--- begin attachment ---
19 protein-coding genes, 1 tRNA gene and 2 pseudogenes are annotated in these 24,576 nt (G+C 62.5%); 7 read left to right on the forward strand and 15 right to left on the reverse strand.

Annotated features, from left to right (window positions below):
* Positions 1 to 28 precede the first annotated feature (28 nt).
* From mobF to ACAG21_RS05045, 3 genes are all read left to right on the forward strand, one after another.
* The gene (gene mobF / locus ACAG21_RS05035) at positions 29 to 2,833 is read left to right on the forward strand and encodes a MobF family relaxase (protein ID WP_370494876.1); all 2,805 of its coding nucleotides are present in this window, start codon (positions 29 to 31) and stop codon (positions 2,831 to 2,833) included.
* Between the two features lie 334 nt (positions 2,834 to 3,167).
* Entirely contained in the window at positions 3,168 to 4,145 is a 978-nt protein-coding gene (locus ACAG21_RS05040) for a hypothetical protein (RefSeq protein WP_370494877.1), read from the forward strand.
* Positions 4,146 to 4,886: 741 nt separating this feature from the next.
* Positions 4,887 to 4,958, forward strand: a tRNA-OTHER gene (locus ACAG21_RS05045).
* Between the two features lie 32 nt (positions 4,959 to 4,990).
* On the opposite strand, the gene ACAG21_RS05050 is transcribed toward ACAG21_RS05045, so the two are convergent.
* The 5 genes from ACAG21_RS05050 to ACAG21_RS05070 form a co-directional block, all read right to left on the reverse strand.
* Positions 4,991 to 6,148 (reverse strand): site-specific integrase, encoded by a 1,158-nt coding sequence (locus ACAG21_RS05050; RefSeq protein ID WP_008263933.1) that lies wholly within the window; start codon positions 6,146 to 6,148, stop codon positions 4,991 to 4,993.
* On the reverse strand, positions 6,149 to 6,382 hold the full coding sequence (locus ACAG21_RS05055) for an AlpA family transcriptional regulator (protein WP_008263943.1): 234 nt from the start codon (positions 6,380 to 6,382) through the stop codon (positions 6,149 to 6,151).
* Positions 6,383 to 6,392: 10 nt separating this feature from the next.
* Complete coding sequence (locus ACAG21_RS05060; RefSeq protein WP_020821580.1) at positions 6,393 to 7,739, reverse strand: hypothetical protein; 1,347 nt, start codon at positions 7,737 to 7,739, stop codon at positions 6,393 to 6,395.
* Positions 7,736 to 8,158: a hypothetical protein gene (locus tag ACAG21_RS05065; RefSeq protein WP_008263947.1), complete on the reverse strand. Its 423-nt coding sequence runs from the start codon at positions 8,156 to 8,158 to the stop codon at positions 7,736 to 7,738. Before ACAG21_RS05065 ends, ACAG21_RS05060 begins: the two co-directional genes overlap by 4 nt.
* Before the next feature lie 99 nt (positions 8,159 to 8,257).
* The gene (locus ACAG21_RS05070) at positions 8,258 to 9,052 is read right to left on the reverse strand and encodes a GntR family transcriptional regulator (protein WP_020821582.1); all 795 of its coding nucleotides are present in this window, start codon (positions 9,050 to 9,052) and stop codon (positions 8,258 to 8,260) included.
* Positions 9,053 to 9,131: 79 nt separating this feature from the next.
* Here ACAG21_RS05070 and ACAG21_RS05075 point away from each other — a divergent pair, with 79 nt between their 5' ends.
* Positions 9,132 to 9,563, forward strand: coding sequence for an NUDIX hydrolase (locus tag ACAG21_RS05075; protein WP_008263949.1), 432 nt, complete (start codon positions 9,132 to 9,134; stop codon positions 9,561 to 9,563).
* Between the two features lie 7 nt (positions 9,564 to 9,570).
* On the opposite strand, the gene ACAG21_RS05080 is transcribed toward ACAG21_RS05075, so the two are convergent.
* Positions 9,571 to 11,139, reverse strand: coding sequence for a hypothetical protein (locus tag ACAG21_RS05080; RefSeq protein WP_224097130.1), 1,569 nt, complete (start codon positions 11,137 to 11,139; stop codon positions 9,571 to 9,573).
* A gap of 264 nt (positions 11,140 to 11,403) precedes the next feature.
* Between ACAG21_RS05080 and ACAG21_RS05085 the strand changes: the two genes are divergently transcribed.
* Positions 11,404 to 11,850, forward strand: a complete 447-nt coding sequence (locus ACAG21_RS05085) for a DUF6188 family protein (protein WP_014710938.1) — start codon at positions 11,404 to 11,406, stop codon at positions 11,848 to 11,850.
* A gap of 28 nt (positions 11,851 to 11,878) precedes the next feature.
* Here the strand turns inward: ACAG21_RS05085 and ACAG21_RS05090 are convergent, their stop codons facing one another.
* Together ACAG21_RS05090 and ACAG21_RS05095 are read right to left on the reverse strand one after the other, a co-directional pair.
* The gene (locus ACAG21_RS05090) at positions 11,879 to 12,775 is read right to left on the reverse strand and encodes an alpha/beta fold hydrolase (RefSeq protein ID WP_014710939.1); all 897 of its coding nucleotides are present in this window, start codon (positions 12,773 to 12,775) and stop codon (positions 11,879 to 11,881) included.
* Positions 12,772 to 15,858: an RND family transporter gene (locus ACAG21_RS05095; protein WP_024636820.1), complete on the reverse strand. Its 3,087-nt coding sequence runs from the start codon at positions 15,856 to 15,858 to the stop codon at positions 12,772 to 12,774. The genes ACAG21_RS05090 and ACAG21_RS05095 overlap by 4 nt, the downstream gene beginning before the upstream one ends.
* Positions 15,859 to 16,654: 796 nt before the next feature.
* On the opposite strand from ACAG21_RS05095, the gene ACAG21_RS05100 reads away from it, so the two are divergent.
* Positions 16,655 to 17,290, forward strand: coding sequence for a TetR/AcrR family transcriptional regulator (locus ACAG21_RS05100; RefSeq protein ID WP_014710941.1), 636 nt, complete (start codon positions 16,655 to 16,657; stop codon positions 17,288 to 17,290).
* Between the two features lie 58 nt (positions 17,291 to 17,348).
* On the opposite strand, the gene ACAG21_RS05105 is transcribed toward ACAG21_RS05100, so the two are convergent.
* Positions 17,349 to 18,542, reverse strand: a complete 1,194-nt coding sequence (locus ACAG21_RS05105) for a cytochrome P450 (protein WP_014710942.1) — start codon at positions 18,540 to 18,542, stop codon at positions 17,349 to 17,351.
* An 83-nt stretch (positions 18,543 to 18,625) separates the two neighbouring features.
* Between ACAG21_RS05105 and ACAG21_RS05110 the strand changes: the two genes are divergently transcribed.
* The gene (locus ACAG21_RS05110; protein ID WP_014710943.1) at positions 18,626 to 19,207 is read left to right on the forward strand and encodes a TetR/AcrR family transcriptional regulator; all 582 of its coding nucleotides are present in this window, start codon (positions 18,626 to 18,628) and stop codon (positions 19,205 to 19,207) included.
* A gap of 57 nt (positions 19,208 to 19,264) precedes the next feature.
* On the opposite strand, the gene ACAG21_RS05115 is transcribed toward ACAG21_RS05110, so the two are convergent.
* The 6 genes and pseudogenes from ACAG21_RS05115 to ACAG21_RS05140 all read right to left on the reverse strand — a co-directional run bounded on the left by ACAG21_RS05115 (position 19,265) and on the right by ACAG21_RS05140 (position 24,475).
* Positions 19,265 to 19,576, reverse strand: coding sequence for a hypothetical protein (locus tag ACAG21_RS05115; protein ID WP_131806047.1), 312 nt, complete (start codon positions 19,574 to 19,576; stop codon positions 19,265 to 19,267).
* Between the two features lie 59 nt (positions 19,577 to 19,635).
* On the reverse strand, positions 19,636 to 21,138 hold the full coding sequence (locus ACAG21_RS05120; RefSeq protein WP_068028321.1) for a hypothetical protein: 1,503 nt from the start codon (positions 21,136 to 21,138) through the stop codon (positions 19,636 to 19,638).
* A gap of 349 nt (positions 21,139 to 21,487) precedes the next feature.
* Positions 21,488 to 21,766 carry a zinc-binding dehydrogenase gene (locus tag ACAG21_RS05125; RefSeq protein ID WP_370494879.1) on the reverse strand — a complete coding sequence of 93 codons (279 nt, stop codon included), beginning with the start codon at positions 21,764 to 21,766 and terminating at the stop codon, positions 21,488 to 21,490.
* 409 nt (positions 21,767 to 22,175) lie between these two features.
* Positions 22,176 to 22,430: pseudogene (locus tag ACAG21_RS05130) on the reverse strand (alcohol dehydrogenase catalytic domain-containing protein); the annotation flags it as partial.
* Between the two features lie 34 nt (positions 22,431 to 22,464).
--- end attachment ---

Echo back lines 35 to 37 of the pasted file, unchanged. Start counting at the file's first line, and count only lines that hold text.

* On the opposite strand from ACAG21_RS05095, the gene ACAG21_RS05100 reads away from it, so the two are divergent.
* Positions 16,655 to 17,290, forward strand: coding sequence for a TetR/AcrR family transcriptional regulator (locus ACAG21_RS05100; RefSeq protein ID WP_014710941.1), 636 nt, complete (start codon positions 16,655 to 16,657; stop codon positions 17,288 to 17,290).
* Between the two features lie 58 nt (positions 17,291 to 17,348).